CORE C ABSTRACT The Molecular Biology/Gene Expression Core Facility will provide critical services to support the scientific goals of this Program Project: 1) Molecular Reagent Bank- contains specific plasmids, expression constructs, reporter constructs, antibodies, RNA samples, and retroviral/adenoviral/lentiviral vectors of relevance to the study of esophageal carcinogenesis. As a result, these reagents have been organized and centralized. In addition, we will continue to store newly available reagents;2) Image Analysis and Gene Expression Quantification-multiple instruments are available, such as (but not limited to) Phosphorimaging, Gel and Chemidoc, Agilent Bioanalyzer and Odyssey Infrared Protein Imaging System, real-time quantitative PCR, and Luminometers for gene transcription analysis, a nanodrop, and flow cytometer;3) Genomic Services (subsidized) with gene microarrays (Affymetrix platform) through the Penn microarray facility, ultra-high throughput DNA sequencing for RNA- and CHIP-seq, and bioinformatics support;and 4) Esophageal Cell Line Bank (murine and human) with primary, immortalized, transformed and newly genetically engineered esophageal cell lines for use by the Projects. The Molecular Biology/Gene Expression Core provides quality assurance, quality control, cost-effectiveness, timeliness and efficiency in its services. This Core works closely with all the other Cores, especially the Molecular Pathology and Imaging Core (MPIC) to avoid duplication and furnish coordinated approaches for the Projects. The Projects benefit tremendously from this Core in advancing their interrelated hypotheses and Specific Aims. In addition, this Core is dynamic in responding to evolving P01 needs, anticipating future P01 directions, and integrating emerging technologies.
The Molecular Biology/Gene Expression Core (MBC) provides a number of high technology services essential for the experiments focused on esophageal cancer that have been proposed by all three of the P01 investigators. These include access to expensive core equipment required for the analysis of protein, RNA, and DNA obtained from esophageal tissues and cell lines, ultra-high throughput DNA sequencing and bioinformatic analyses, as well as a repository of molecular reagents and esophageal cell lines. Interaction between the MBC and the other cores on this P01 provides the investigators with a dynamic and responsive environment the facilitates research into the biology of esophageal cancer.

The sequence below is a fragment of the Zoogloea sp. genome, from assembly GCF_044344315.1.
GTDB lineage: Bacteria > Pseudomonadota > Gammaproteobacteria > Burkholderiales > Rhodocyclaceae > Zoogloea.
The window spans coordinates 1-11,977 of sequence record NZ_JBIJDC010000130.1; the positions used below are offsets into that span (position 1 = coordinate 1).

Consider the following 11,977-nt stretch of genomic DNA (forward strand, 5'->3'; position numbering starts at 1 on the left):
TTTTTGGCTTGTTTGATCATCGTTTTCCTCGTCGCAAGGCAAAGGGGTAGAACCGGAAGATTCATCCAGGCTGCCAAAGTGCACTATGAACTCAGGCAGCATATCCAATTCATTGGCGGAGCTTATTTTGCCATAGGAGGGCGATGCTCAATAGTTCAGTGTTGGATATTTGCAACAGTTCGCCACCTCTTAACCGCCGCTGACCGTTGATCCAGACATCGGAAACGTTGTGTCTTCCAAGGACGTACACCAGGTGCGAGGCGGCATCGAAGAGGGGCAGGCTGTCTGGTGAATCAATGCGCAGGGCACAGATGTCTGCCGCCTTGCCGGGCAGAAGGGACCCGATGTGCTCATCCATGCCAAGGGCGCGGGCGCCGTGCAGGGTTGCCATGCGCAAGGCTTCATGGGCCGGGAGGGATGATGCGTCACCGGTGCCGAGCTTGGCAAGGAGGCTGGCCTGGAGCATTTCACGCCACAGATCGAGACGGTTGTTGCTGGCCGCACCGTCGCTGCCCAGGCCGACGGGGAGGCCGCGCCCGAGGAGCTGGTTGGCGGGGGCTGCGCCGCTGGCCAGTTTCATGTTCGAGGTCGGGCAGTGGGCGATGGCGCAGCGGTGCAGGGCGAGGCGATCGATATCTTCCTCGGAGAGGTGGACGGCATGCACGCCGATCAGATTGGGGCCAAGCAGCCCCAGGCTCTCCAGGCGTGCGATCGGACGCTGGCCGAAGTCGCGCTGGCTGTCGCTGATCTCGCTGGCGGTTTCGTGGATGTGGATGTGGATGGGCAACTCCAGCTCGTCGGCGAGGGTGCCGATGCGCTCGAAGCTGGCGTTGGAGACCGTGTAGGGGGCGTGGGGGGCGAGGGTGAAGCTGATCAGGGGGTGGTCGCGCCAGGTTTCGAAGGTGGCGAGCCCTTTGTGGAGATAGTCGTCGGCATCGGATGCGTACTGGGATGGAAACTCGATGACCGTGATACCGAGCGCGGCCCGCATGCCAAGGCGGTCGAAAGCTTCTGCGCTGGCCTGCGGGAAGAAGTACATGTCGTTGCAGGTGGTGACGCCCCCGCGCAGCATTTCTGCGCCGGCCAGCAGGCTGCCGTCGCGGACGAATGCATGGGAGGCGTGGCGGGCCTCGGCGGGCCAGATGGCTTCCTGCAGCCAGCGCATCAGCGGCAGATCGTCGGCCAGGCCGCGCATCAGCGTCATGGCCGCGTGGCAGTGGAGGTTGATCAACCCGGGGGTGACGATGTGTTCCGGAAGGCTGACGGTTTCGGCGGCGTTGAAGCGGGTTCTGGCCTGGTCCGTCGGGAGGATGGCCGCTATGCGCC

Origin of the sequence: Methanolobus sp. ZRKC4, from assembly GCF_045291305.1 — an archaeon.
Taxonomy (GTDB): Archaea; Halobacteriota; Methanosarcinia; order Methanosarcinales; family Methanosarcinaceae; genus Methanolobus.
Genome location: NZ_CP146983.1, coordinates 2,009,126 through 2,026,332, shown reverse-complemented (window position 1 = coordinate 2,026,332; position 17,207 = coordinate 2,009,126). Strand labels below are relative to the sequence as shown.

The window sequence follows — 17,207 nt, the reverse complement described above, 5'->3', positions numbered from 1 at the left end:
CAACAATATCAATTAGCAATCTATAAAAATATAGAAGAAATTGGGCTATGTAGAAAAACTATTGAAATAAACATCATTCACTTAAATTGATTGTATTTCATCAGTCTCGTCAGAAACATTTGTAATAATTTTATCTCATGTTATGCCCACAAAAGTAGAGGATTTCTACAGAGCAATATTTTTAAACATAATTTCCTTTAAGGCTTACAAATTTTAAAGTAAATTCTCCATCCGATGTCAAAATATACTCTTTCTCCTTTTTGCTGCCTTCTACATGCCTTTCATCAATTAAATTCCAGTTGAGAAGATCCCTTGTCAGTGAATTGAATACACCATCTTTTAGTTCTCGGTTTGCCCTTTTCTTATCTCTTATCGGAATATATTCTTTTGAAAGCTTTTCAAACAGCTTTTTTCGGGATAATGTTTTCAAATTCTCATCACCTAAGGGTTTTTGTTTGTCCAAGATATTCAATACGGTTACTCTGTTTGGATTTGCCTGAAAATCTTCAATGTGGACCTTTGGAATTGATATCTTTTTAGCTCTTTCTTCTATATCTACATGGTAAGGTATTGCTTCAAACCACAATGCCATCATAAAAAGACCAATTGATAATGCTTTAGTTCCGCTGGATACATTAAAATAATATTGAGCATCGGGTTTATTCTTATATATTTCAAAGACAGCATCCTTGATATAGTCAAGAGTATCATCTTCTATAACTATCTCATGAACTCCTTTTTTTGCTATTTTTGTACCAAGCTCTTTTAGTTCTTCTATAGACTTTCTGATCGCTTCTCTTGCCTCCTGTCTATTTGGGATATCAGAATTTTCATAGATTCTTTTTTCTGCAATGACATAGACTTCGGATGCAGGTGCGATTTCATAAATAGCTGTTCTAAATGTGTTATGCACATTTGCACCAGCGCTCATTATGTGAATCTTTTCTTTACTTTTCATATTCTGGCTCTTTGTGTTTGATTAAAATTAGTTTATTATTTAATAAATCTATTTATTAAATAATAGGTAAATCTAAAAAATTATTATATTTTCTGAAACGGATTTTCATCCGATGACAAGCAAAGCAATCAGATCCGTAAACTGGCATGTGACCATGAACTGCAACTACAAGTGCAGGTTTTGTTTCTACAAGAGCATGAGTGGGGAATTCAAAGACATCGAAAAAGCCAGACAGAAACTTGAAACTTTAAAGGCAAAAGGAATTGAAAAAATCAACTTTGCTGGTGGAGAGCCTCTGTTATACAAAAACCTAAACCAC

|Karakasheva, Tatiana A; Dominguez, George A; Hashimoto, Ayumi et al. (2018) CD38+ M-MDSC expansion characterizes a subset of advanced colorectal cancer patients. JCI Insight 3:|
|Liu, Yang; Sethi, Nilay S; Hinoue, Toshinori et al. (2018) Comparative Molecular Analysis of Gastrointestinal Adenocarcinomas. Cancer Cell 33:721-735.e8|
|Facompre, Nicole D; Harmeyer, Kayla M; Sahu, Varun et al. (2018) Targeting JARID1B's demethylase activity blocks a subset of its functions in oral cancer. Oncotarget 9:8985-8998|
|Deng, Jiehui; Wang, Eric S; Jenkins, Russell W et al. (2018) CDK4/6 Inhibition Augments Antitumor Immunity by Enhancing T-cell Activation. Cancer Discov 8:216-233|
|Karakasheva, Tatiana A; Lin, Eric W; Tang, Qiaosi et al. (2018) IL-6 Mediates Cross-Talk between Tumor Cells and Activated Fibroblasts in the Tumor Microenvironment. Cancer Res 78:4957-4970|
|Kasagi, Yuta; Chandramouleeswaran, Prasanna M; Whelan, Kelly A et al. (2018) The Esophageal Organoid System Reveals Functional Interplay Between Notch and Cytokines in Reactive Epithelial Changes. Cell Mol Gastroenterol Hepatol 5:333-352|
|Pectasides, Eirini; Stachler, Matthew D; Derks, Sarah et al. (2018) Genomic Heterogeneity as a Barrier to Precision Medicine in Gastroesophageal Adenocarcinoma. Cancer Discov 8:37-48|
|Campbell, Joshua D; Yau, Christina; Bowlby, Reanne et al. (2018) Genomic, Pathway Network, and Immunologic Features Distinguishing Squamous Carcinomas. Cell Rep 23:194-212.e6|
|Whelan, Kelly A; Muir, Amanda B; Nakagawa, Hiroshi (2018) Esophageal 3D Culture Systems as Modeling Tools in Esophageal Epithelial Pathobiology and Personalized Medicine. Cell Mol Gastroenterol Hepatol 5:461-478|
|Giroux, Véronique; Stephan, Julien; Chatterji, Priya et al. (2018) Mouse Intestinal Krt15+ Crypt Cells Are Radio-Resistant and Tumor Initiating. Stem Cell Reports 10:1947-1958|
Showing the most recent 10 out of 173 publications